Preserving family stories

Preserving family stories

My grandfather loved to tell stories. He particularly liked the ones that involved horses. Because he was born in 1900, much of his early life and farm work involved learning to ride a horse and drive a team.

I can only remember one story about the first family car. He and his little brother cut a hole in the muffler so it would sound more powerful, or at least louder. But there were dozens of stories about horses.

His wife, my grandmother, would have been just the right age to vote in the first election available to women, but sadly, I don’t know if she actually did. It wasn’t until after her death that the question occurred to me.

I heard a long radio program recently about preserving stories, and it mentioned we are quickly losing the 20th century. Having been born in the last third or so of it and having spent my childhood and part of my adulthood with people that were there at the start of the century, that seemed a bit startling to me. But a little thought made me realize how true it is.

So what are you doing to preserve stories?

As a family, we knew how wonderful it would be to record my grandfather’s stories. We gave him a tape recorder and suggested he could record things when he thought of them. He couldn’t think of a thing without an audience.

We tried hiding the recorder in the other room and then getting him to tell stories. Still didn’t work. If he knew the recorder might be on, the stories just didn’t come.

So I know this can be a challenge.

First, tell your stories. Let the next generation and the one after know the things you have lived and how you felt about them. Even if they roll their eyes or look bored, tell them anyway. Someday, they will likely find the experiences useful.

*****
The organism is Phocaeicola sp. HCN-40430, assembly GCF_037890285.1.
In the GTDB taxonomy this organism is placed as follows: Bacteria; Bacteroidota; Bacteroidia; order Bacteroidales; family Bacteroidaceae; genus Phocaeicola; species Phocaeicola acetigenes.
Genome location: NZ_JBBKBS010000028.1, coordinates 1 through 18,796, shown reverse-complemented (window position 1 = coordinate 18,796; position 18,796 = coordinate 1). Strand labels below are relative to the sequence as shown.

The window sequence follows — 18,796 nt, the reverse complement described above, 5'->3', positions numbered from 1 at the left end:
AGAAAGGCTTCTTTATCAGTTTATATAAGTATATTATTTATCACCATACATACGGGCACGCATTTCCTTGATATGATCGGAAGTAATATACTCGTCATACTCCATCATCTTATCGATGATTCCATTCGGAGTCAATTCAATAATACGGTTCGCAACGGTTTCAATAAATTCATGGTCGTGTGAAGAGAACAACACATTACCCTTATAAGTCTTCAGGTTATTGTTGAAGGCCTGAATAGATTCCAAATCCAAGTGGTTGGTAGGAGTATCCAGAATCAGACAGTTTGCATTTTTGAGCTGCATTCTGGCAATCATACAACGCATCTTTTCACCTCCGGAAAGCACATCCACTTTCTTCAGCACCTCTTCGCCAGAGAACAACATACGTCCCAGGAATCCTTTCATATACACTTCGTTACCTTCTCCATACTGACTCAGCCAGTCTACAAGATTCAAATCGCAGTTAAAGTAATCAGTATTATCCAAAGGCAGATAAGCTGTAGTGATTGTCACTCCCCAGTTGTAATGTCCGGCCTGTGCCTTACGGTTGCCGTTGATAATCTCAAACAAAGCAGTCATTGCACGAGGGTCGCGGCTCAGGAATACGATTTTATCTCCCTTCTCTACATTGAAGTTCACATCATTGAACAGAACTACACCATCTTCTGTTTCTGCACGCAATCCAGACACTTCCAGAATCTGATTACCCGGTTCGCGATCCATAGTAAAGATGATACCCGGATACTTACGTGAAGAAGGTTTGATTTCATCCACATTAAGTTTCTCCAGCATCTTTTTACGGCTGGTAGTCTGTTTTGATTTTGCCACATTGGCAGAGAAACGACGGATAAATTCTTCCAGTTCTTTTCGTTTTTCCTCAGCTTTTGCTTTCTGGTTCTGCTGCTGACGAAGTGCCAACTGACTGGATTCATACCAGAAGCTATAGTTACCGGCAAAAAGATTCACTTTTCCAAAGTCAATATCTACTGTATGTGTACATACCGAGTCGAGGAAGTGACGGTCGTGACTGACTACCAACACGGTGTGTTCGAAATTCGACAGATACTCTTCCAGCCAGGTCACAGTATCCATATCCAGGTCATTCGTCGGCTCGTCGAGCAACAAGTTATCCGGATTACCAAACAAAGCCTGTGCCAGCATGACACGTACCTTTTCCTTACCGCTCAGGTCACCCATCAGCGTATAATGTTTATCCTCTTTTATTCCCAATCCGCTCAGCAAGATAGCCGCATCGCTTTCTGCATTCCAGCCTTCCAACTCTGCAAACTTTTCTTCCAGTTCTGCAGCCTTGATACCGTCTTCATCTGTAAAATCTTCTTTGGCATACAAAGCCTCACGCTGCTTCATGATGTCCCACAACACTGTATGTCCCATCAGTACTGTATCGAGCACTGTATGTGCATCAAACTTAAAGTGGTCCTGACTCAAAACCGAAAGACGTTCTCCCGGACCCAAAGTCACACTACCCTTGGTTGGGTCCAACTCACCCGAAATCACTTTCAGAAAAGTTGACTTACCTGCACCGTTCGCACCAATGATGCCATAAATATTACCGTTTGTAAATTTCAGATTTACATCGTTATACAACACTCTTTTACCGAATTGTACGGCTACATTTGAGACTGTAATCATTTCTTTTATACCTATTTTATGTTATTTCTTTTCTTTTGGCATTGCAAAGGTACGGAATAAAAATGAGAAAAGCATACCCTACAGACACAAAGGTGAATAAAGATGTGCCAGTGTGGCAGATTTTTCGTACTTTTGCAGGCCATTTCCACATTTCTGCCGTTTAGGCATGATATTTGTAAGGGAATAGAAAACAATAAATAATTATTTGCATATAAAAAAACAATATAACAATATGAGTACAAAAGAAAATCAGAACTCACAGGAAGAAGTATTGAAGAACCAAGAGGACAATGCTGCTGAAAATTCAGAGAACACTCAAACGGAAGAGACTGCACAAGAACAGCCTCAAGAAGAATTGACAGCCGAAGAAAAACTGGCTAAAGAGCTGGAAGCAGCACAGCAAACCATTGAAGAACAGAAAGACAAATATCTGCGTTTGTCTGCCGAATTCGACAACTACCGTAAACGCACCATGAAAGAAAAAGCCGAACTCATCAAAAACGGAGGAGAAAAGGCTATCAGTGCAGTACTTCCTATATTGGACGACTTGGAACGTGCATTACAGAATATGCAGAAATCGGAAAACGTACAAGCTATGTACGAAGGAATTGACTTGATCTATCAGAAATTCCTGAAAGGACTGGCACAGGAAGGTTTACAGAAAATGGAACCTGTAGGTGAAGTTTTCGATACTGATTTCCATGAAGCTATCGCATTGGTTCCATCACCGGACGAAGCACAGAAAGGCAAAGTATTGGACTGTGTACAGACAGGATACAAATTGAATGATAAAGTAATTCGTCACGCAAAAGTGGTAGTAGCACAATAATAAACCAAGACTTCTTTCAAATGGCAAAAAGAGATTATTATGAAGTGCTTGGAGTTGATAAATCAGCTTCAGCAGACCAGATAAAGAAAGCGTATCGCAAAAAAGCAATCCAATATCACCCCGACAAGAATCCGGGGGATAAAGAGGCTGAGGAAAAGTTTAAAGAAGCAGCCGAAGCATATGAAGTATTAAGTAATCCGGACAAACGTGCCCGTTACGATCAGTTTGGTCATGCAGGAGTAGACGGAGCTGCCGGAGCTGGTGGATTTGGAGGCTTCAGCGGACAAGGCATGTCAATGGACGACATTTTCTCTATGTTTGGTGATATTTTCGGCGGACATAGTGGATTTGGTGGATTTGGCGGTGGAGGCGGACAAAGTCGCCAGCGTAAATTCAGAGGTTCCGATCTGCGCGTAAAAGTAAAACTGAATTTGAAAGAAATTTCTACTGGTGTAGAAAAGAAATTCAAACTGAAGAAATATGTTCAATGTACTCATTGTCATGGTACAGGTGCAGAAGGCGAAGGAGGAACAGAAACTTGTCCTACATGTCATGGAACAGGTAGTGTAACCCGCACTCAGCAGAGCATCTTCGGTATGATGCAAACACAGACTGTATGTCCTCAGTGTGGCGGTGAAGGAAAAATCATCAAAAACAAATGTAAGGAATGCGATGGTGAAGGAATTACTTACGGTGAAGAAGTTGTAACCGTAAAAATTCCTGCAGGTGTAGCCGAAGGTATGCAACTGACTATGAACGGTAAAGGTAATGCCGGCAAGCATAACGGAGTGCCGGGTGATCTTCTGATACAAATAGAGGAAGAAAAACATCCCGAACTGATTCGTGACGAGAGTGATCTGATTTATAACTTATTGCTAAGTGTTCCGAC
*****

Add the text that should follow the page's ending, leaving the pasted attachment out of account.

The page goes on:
Write things down, even if you don’t really like to write or don’t consider yourself great at doing so.

Record. If you feel comfortable in front of a camera, record all your stories and those you remember your family telling. Use your phone to record your stories. Use dictation to speak your stories into words on the page.

Even if you were born in the 21st century, do your part. Talk to your parents, grandparents and great-grandparents. Find out about your history.

You don’t have to stop at family members. Talk with other people of other generations. Learn how they got things done without the aid of computers, smartphones and robots.

My mother’s parents were born before the Wright brothers took their first flight. My father’s parents were born a bit later but still saw the beginnings of the space program. They all lived through the trials of the Great Depression, WWI, WWII, the Korean War and Vietnam.

They were all strong and yet loved to laugh. My father’s mother had a very unique laugh that still rings in my ears.

What stories can you record or tell someone today?

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